The short history of the coronavirus suggests that California will soon see a marked rise in COVID-19 deaths that traditionally follows a surge in cases — but when and how severe will it be this time?
Experts, who now have a better understanding of the disease and the data, point to later this month or in early December. And some forecast the number of cases, hospitalizations and, ultimately, deaths is likely to continue to rise through the new year.
“It’s getting easier to make these kinds of prognostications because that’s what we’ve seen,” said John Swartzberg, clinical professor emeritus of infectious diseases and vaccinology at UC Berkeley, pointing to the summer surge that swept both California and the U.S. in late June and July.
While the latest dire prediction for the Golden State follows a rough pattern playing out across the U.S., the overall number of cases here relative to the population is much lower than in the Midwest and other parts of the country. And experts are optimistic that the death toll won’t be as severe this time around in California, as younger and healthier people make up a higher proportion of cases, and doctors and hospitals are better prepared to treat the virus.
Here’s where we are: California is seeing a seven-day average of more than 8,000 new daily cases, up from just slightly more than 4,000 at the end of October. Hospitalizations are also starting to tick up, to more than 4,500 from fewer than 4,000 a week ago. But death rates in California have held steady throughout the month at about 1 per million residents each day, although they too are soon expected to rise.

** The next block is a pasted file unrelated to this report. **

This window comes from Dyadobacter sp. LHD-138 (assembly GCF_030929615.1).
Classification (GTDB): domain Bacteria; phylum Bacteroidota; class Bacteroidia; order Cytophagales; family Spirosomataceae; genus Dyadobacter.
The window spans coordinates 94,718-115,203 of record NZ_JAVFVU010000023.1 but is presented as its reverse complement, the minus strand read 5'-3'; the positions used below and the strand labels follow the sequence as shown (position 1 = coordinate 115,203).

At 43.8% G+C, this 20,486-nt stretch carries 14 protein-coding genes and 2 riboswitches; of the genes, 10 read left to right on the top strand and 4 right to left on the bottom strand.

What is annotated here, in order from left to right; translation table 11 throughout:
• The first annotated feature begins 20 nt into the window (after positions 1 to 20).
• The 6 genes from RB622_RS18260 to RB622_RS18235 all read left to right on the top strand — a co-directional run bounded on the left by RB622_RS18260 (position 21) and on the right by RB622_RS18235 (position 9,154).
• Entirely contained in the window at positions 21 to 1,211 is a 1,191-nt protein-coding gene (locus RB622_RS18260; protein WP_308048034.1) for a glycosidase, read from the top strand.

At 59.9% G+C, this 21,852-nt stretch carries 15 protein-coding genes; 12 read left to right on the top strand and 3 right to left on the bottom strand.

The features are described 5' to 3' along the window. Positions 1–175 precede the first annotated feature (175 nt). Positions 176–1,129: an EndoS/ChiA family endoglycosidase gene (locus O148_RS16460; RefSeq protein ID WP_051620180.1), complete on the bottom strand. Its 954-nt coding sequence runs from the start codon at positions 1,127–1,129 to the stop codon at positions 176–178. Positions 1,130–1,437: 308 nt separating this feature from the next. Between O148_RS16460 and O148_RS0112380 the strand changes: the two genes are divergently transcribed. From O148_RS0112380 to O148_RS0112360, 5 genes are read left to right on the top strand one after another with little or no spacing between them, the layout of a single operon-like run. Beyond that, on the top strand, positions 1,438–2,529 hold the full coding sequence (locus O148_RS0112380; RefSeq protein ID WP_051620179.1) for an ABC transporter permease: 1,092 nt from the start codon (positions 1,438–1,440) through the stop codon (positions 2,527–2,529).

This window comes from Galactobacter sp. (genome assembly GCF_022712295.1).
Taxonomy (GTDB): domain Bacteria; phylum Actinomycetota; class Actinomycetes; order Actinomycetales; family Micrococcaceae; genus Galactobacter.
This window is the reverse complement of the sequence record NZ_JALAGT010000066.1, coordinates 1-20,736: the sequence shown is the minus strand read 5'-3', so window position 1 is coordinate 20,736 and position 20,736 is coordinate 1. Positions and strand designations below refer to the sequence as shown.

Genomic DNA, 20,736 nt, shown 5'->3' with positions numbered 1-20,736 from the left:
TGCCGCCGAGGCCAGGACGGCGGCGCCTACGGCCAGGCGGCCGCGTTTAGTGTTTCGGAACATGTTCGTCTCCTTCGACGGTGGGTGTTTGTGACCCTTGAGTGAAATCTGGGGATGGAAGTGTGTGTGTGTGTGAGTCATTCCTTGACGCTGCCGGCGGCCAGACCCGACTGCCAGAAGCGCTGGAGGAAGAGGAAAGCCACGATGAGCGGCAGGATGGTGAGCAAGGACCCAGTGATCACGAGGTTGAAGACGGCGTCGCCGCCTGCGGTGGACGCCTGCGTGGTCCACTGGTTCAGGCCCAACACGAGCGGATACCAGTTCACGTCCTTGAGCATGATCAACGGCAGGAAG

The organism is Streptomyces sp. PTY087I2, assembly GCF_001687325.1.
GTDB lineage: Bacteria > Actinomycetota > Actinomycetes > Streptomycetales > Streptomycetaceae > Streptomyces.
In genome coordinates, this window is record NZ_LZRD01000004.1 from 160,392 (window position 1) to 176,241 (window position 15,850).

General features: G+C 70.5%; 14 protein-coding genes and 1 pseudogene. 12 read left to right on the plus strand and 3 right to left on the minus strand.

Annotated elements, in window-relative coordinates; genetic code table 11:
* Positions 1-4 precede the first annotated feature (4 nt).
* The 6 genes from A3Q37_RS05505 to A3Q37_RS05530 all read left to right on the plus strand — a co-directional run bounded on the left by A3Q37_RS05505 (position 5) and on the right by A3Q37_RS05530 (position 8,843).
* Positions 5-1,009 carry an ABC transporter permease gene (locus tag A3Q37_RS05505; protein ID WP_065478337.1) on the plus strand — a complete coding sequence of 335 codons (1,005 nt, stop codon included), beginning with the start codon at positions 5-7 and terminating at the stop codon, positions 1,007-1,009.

“We know a few things today that we didn’t know early on,” California Health and Human Services Secretary Mark Ghaly said at a Monday update. “Tracking the data over many, many months shows us that cases today will end up in our hospital beds in two to three weeks.”
People now generally get sick around five or six days after they pick up the disease, and then some need inpatient care a week or so after they first show symptoms. Deaths usually occur a week or so after that, and then reporting of deaths can take another week, so deaths from the rise in cases the state saw at the beginning of November will likely start to show up in the data toward the end of the month.
That was the pattern in most of the country in June and July, when the summer surge was beginning: Case rates in the U.S. rose, followed by hospitalizations and then by deaths. In California, somewhat unusually, hospitalizations actually tracked fairly closely with new cases, rising and falling at roughly the same time, with deaths lagging as expected. Now, all three data categories appear to be following more of the traditional pattern.
UCSF infectious disease expert Monica Gandhi thinks case counts started to tick up earlier this month in part because of the cold weather, pointing to evidence that the virus does …read more
Source:: The Mercury News – Entertainment